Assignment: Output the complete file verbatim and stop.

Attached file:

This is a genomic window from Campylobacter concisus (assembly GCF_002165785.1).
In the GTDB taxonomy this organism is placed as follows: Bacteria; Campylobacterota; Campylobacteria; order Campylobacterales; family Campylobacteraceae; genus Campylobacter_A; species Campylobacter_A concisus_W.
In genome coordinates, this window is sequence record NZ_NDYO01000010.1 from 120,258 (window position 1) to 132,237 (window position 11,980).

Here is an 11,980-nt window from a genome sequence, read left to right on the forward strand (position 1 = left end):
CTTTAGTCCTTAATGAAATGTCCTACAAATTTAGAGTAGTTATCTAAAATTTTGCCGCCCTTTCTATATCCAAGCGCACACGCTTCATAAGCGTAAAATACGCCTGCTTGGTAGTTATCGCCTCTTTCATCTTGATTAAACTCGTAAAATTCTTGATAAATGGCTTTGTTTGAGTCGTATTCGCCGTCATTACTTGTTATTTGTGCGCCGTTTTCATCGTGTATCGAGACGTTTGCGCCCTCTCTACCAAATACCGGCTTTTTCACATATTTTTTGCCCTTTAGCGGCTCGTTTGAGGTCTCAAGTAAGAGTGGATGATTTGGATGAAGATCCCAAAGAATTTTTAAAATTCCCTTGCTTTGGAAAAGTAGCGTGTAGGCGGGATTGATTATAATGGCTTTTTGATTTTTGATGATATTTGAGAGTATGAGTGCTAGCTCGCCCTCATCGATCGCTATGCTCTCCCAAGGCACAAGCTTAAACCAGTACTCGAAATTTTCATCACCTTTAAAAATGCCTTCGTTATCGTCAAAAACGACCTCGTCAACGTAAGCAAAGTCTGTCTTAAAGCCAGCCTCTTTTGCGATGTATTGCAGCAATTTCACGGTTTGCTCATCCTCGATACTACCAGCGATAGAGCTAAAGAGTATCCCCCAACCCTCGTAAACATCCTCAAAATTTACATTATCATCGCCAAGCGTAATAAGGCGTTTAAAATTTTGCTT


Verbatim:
This is a genomic window from Campylobacter concisus (assembly GCF_002165785.1).
In the GTDB taxonomy this organism is placed as follows: Bacteria; Campylobacterota; Campylobacteria; order Campylobacterales; family Campylobacteraceae; genus Campylobacter_A; species Campylobacter_A concisus_W.
In genome coordinates, this window is sequence record NZ_NDYO01000010.1 from 120,258 (window position 1) to 132,237 (window position 11,980).

Here is an 11,980-nt window from a genome sequence, read left to right on the forward strand (position 1 = left end):
CTTTAGTCCTTAATGAAATGTCCTACAAATTTAGAGTAGTTATCTAAAATTTTGCCGCCCTTTCTATATCCAAGCGCACACGCTTCATAAGCGTAAAATACGCCTGCTTGGTAGTTATCGCCTCTTTCATCTTGATTAAACTCGTAAAATTCTTGATAAATGGCTTTGTTTGAGTCGTATTCGCCGTCATTACTTGTTATTTGTGCGCCGTTTTCATCGTGTATCGAGACGTTTGCGCCCTCTCTACCAAATACCGGCTTTTTCACATATTTTTTGCCCTTTAGCGGCTCGTTTGAGGTCTCAAGTAAGAGTGGATGATTTGGATGAAGATCCCAAAGAATTTTTAAAATTCCCTTGCTTTGGAAAAGTAGCGTGTAGGCGGGATTGATTATAATGGCTTTTTGATTTTTGATGATATTTGAGAGTATGAGTGCTAGCTCGCCCTCATCGATCGCTATGCTCTCCCAAGGCACAAGCTTAAACCAGTACTCGAAATTTTCATCACCTTTAAAAATGCCTTCGTTATCGTCAAAAACGACCTCGTCAACGTAAGCAAAGTCTGTCTTAAAGCCAGCCTCTTTTGCGATGTATTGCAGCAATTTCACGGTTTGCTCATCCTCGATACTACCAGCGATAGAGCTAAAGAGTATCCCCCAACCCTCGTAAACATCCTCAAAATTTACATTATCATCGCCAAGCGTAATAAGGCGTTTAAAATTTTGCTT